Since the appearance of Lotman's
Poetics of the Artistic Text (1970) and
Universe of the Mind (1990), and Eco's
Introduction to Semiotics (1972), the investigation of the working of signs in language, the arts and the sciences has witnessed an ever-increasing impact on our understanding of human culture. In this book an attempt is made at developing a linguistic model for the semiotics of culture, and to apply this to the analysis of a number of Russian and Polish dramatic texts, mostly from the nineteenth-century. In the first five chapters such well known plays as Ostrovskij's
The Thunderstorm, Turgenev's
A Month in the Country and Gogol's
The Inspector-General are discussed, alternatively with Stowacki's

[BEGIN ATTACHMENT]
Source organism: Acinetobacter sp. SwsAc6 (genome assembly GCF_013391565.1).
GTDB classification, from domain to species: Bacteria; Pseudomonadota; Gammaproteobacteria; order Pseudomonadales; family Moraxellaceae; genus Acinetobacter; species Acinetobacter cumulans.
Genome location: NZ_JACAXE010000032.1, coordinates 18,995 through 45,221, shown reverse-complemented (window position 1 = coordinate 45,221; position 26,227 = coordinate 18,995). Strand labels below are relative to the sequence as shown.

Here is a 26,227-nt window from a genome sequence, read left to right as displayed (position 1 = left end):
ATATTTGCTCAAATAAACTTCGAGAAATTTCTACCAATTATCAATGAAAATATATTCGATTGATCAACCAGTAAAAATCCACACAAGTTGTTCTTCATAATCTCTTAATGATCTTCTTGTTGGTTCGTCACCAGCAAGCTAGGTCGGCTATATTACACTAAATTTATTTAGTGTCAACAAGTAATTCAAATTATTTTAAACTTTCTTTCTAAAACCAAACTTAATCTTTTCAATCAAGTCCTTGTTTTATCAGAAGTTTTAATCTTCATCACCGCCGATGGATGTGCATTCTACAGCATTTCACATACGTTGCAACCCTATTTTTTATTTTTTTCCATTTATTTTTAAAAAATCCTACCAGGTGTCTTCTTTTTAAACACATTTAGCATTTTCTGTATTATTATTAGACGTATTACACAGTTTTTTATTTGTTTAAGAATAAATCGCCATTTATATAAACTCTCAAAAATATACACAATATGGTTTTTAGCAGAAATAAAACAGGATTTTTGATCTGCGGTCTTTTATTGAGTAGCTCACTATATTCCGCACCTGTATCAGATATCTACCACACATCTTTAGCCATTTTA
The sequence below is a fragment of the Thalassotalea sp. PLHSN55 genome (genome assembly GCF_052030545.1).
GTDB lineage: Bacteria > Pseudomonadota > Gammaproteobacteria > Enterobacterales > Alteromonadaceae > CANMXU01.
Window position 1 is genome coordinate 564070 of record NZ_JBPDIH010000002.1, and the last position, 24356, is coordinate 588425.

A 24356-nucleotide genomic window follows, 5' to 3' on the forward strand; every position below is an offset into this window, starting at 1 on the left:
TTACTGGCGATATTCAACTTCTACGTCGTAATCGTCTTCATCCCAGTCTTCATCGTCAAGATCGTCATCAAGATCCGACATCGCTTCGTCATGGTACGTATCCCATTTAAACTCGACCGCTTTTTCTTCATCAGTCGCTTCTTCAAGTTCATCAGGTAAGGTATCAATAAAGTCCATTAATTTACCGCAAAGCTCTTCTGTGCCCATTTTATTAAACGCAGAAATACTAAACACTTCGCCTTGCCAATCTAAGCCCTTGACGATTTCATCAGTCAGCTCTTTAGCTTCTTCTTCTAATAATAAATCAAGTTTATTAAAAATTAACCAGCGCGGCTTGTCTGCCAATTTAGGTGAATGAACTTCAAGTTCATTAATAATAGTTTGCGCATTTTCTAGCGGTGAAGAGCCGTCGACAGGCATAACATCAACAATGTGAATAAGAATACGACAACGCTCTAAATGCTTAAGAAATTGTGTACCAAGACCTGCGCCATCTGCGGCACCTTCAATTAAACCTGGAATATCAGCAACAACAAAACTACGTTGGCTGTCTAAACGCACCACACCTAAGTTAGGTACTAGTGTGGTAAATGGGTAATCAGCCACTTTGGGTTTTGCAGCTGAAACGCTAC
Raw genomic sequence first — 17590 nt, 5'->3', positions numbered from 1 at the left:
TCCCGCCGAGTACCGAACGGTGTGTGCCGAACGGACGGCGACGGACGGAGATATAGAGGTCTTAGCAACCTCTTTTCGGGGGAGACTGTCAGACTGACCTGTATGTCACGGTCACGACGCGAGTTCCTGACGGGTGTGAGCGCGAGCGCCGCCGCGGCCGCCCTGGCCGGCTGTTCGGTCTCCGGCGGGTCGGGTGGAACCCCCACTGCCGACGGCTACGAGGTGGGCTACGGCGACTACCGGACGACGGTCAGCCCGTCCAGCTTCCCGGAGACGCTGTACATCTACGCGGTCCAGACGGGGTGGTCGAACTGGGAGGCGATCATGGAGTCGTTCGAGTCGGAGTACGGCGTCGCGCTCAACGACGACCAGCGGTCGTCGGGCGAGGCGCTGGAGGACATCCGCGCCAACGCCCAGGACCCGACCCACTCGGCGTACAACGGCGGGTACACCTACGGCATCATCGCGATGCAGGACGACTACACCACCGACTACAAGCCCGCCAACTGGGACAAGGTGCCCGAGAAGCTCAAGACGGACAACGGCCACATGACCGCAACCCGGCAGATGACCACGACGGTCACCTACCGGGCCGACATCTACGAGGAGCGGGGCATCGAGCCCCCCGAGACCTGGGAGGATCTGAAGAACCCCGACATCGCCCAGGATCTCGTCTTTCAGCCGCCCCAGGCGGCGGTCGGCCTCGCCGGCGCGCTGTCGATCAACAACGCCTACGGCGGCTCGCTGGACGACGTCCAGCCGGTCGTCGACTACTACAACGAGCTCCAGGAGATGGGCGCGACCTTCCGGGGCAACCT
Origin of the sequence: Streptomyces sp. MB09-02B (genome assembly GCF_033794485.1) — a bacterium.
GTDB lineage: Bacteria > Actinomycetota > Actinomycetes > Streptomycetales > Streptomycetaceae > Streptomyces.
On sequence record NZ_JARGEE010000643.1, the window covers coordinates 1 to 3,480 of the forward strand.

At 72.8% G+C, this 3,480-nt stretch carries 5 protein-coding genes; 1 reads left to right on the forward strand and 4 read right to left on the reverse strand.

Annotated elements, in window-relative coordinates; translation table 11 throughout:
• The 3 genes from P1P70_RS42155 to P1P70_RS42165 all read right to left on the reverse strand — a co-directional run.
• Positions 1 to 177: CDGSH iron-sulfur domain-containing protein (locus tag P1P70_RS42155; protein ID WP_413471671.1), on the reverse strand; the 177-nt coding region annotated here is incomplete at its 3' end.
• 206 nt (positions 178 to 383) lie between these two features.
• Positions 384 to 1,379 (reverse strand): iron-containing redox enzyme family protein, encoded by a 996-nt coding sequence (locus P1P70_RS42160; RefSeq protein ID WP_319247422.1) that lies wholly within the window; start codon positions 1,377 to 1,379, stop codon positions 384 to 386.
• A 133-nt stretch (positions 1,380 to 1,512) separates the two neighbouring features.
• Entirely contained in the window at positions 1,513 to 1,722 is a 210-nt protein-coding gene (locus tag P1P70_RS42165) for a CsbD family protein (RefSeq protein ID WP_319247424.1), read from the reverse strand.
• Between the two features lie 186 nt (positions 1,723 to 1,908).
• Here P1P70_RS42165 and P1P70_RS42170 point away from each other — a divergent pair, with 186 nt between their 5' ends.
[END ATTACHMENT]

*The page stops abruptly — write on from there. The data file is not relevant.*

Fantazy and some of Fredro's comedies. Special chapters are devoted to the performance of drama, and to some urgent issues concerning the structure of semiotic space. The last and most lengthy chapter presents an outline of so-called text linguistics, here conceived as a variety of case grammar, duely revised for application to the analysis of drama and its non-verbal context. The book addresses itself to readers familiar with Slavic languages and interested in the relation between language and literary themes, and the place of drama in culture.